The internet is a wonderful place to get lost. In arguments. It is also a wonderful resource for complex issues such as those surrounding The DDT Debate. The case for DDT as a vector control boils down to four arguments, which appear below.
Dichloro-diphenyl-trichloroethane (in short, DDT) is a synthetic chemical that is particularly good at killing insects. A vector is an organism that spreads diseases from host to host without harm to itself, like the mosquito does. Following extensive research on the environmental impact of the extensive use of DDT in the 1940s-1950s, DDT was banned in North America and Europe in the 1970s. Thereafter, most other countries also stopped using the pesticide.
The PRO-DDT argument is five-fold: 1) it is effective in repelling and/or killing mosquitoes and thus in reducing the risk of malaria infection, 2) it is relatively cheap and thus affordable for developing countries, 3) it is safe for human health if used responsibly, and 4) it is pro-poor.
Effectiveness: Supporters say that DDT lasts twice as long as other pesticides and that its repellent effect delays the process by which the mosquitoes develop resistance to the pesticide. Studies of previous DDT usages in developing countries show that malaria rates reduced tremendously when DDT was employed and soared again when it was stopped.
In her influential New York Times article Tina Rosenberg argues that “A malaria-eradication campaign with DDT began nearly worldwide in the 1950’s. When it started, India was losing 800,000 people every year to malaria. By the late 1960’s, deaths in India were approaching zero. In Sri Lanka, … 2.8 million cases of malaria per year fell to 17.” Furthermore, Rosenberg writes, “The move away from DDT in the 60’s and 70’s led to a resurgence of malaria in various countries — Sri Lanka, Madagascar, Swaziland, South Africa and Belize, to cite a few; those countries that then returned to DDT saw their epidemics controlled. In Mexico in the 1980’s, malaria cases rose and fell with the quantity of DDT sprayed.”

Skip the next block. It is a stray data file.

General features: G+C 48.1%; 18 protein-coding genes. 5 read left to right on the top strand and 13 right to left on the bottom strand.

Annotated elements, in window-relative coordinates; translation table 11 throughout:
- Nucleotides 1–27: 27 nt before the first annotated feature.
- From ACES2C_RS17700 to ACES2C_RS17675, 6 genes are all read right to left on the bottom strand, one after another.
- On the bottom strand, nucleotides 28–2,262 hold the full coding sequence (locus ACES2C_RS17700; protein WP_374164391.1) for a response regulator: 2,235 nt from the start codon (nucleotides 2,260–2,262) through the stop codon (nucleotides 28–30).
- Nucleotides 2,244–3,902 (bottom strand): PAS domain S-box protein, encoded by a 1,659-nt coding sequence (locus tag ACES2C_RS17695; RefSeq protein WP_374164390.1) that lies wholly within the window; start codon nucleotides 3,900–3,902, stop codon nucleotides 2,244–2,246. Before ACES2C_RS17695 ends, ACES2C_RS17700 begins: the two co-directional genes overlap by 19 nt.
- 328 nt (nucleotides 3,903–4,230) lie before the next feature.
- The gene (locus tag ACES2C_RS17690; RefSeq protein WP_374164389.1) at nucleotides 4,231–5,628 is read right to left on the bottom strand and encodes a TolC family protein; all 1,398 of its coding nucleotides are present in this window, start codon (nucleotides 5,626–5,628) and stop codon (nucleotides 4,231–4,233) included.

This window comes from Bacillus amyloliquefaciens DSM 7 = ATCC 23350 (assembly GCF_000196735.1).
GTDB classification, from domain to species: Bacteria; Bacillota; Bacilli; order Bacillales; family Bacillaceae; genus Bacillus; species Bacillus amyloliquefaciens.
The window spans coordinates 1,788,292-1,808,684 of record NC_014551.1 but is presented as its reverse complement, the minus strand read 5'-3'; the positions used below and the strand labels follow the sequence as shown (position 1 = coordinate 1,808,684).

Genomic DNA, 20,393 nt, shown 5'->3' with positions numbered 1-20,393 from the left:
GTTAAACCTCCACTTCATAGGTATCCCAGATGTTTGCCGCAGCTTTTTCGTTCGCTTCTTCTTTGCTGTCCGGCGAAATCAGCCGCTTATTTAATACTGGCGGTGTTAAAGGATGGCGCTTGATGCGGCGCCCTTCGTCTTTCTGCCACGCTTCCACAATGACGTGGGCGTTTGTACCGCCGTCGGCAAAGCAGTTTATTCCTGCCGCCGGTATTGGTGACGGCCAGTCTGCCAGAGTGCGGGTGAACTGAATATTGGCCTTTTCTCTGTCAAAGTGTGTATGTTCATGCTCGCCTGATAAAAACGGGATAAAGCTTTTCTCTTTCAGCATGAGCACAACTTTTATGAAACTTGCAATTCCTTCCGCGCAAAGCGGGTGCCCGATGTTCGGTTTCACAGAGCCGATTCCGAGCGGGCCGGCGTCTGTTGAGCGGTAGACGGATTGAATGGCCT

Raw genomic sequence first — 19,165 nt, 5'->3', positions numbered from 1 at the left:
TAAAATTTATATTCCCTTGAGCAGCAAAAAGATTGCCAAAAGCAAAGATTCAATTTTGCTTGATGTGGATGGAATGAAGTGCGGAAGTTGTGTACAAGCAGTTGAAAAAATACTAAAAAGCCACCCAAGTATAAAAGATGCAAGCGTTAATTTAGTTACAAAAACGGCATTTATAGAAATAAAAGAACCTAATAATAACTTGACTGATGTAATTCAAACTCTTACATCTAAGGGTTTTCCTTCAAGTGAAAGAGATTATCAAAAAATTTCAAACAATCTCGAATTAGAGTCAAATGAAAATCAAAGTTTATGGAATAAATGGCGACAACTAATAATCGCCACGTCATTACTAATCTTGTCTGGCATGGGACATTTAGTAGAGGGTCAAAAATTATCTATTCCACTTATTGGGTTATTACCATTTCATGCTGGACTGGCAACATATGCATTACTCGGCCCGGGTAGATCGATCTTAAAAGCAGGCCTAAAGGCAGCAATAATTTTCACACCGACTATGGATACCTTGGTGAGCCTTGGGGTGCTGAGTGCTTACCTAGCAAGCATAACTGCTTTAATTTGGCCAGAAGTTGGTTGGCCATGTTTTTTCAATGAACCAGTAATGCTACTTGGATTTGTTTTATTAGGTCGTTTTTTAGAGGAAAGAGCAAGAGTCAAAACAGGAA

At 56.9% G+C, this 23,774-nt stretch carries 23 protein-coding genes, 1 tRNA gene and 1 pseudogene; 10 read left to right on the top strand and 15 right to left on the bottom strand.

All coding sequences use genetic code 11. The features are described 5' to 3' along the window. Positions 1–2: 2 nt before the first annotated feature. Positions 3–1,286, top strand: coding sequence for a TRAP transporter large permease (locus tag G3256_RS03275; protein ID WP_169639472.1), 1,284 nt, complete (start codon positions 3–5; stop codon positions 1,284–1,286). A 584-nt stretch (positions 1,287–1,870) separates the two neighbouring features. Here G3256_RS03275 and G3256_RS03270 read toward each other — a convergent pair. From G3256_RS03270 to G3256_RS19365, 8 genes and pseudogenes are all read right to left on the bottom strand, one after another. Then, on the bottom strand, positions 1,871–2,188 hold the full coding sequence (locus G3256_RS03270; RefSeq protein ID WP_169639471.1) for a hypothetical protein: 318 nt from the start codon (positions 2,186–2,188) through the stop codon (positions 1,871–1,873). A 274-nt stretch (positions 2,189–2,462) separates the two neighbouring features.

Cost: Apparently, DDT costs less than other pesticides. The patent on DDT has expired and Rosenberg writes that it is mainly produced in India and China. It is therefore more affordable for Ministries of Health in countries like Uganda.
Health Risks: Supporters claim that the amount of DDT needed for vector-control is tiny compared to those used in agriculture before it was banned. Donald Roberts, professor at the Uniformed Services University of the Health Sciences in Bethesda, Md, USA, told Rosenberg the “the quantities used for house spraying are so small that Guyana, to take one example, could protect every single citizen of its malarious zones with the same amount of DDT once used to spray 1,000 acres of cotton.”
The World Health Organisation, WHO, has recently reversed its position on DDT. It now allows DDT for indoor spraying, stating that “DDT presents no health risk when used properly.” Usaid, which partly sponsors the DDT campaign in Apac, takes the same stand: “If used correctly for this purpose [that is, residual indoor spraying], [DDT] poses no known risk to human health. Malaria, on the other hand, kills more than 1 million people each year.”
Research has linked DDT to cancers and other diseases, but the DDT supporters dismiss these as ‘inconclusive.’ States the WHO: “Extensive research and testing has since demonstrated that well-managed indoor residual spraying programmes using DDT pose no harm to wildlife or to humans”. (In the forth-coming blog post against DDT, you will see that not all scientists agree.)
Pro-poor: Malaria disproportionately affects poor people, with almost 60 percent of malaria cases occurring among the poorest 20 percent of the world’s population, according to the WHO. Compared to insecticide-treaded bed nets which are paid for by individual users, the cost of a DDT campaign is borne by governments and their donors, rather than ‘the poor’ themselves. Another argument is that malaria impedes economic growth. The WHO found that malaria alone shrinks the economy in countries where it is most endemic by 20 percent over 15 years.
The DDT supporters claim that the anti-DDT position is contributing to the death of millions of adults and children to malaria, by removing the possibility of effectively killing mosquitoes. In the words of Rosenberg: “Once we discovered it was harming the ecosystem, we made even its safe use impossible for far poorer and sicker nations.”